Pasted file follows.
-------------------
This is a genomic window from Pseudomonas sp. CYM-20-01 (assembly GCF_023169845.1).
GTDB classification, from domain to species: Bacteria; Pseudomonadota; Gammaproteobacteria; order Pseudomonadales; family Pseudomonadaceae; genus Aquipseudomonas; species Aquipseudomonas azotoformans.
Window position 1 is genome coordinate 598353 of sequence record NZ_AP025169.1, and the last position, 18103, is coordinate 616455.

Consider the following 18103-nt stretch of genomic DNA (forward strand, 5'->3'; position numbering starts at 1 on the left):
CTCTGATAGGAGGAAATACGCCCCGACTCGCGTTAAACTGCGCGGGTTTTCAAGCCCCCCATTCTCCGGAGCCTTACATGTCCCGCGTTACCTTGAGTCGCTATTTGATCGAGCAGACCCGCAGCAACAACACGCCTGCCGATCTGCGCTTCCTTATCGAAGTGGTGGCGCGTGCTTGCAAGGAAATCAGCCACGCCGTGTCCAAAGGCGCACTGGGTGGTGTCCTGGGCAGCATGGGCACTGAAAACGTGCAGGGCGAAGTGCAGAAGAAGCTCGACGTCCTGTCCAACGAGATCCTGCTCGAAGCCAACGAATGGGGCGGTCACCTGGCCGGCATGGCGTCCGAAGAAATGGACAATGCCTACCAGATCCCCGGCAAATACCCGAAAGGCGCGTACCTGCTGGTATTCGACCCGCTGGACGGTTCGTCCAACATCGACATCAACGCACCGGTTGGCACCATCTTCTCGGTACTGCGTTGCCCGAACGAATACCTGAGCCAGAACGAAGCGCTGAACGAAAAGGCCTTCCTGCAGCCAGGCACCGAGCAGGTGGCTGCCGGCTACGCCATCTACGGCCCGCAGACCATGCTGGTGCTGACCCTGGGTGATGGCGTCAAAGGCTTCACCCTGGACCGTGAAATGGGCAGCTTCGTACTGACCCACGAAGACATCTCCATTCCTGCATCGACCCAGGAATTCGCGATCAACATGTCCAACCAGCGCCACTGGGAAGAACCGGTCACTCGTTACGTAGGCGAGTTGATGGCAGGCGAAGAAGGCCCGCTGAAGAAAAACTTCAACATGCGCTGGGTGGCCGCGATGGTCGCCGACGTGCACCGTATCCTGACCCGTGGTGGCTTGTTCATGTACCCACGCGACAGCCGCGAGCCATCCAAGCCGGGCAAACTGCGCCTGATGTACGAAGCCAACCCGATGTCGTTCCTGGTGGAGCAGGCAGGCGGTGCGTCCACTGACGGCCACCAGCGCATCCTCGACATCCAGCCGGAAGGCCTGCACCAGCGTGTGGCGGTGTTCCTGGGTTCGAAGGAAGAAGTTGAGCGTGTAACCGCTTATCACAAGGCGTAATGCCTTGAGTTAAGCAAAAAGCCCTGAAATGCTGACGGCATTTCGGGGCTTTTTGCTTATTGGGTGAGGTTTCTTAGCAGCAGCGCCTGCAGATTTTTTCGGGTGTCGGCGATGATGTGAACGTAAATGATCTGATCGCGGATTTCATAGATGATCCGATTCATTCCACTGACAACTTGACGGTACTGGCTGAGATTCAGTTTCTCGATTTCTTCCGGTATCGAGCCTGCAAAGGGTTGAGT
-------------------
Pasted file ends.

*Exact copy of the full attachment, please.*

This is a genomic window from Pseudomonas sp. CYM-20-01 (assembly GCF_023169845.1).
GTDB classification, from domain to species: Bacteria; Pseudomonadota; Gammaproteobacteria; order Pseudomonadales; family Pseudomonadaceae; genus Aquipseudomonas; species Aquipseudomonas azotoformans.
Window position 1 is genome coordinate 598353 of sequence record NZ_AP025169.1, and the last position, 18103, is coordinate 616455.

Consider the following 18103-nt stretch of genomic DNA (forward strand, 5'->3'; position numbering starts at 1 on the left):
CTCTGATAGGAGGAAATACGCCCCGACTCGCGTTAAACTGCGCGGGTTTTCAAGCCCCCCATTCTCCGGAGCCTTACATGTCCCGCGTTACCTTGAGTCGCTATTTGATCGAGCAGACCCGCAGCAACAACACGCCTGCCGATCTGCGCTTCCTTATCGAAGTGGTGGCGCGTGCTTGCAAGGAAATCAGCCACGCCGTGTCCAAAGGCGCACTGGGTGGTGTCCTGGGCAGCATGGGCACTGAAAACGTGCAGGGCGAAGTGCAGAAGAAGCTCGACGTCCTGTCCAACGAGATCCTGCTCGAAGCCAACGAATGGGGCGGTCACCTGGCCGGCATGGCGTCCGAAGAAATGGACAATGCCTACCAGATCCCCGGCAAATACCCGAAAGGCGCGTACCTGCTGGTATTCGACCCGCTGGACGGTTCGTCCAACATCGACATCAACGCACCGGTTGGCACCATCTTCTCGGTACTGCGTTGCCCGAACGAATACCTGAGCCAGAACGAAGCGCTGAACGAAAAGGCCTTCCTGCAGCCAGGCACCGAGCAGGTGGCTGCCGGCTACGCCATCTACGGCCCGCAGACCATGCTGGTGCTGACCCTGGGTGATGGCGTCAAAGGCTTCACCCTGGACCGTGAAATGGGCAGCTTCGTACTGACCCACGAAGACATCTCCATTCCTGCATCGACCCAGGAATTCGCGATCAACATGTCCAACCAGCGCCACTGGGAAGAACCGGTCACTCGTTACGTAGGCGAGTTGATGGCAGGCGAAGAAGGCCCGCTGAAGAAAAACTTCAACATGCGCTGGGTGGCCGCGATGGTCGCCGACGTGCACCGTATCCTGACCCGTGGTGGCTTGTTCATGTACCCACGCGACAGCCGCGAGCCATCCAAGCCGGGCAAACTGCGCCTGATGTACGAAGCCAACCCGATGTCGTTCCTGGTGGAGCAGGCAGGCGGTGCGTCCACTGACGGCCACCAGCGCATCCTCGACATCCAGCCGGAAGGCCTGCACCAGCGTGTGGCGGTGTTCCTGGGTTCGAAGGAAGAAGTTGAGCGTGTAACCGCTTATCACAAGGCGTAATGCCTTGAGTTAAGCAAAAAGCCCTGAAATGCTGACGGCATTTCGGGGCTTTTTGCTTATTGGGTGAGGTTTCTTAGCAGCAGCGCCTGCAGATTTTTTCGGGTGTCGGCGATGATGTGAACGTAAATGATCTGATCGCGGATTTCATAGATGATCCGATTCATTCCACTGACAACTTGACGGTACTGGCTGAGATTCAGTTTCTCGATTTCTTCCGGTATCGAGCCTGCAAAGGGTTGAGT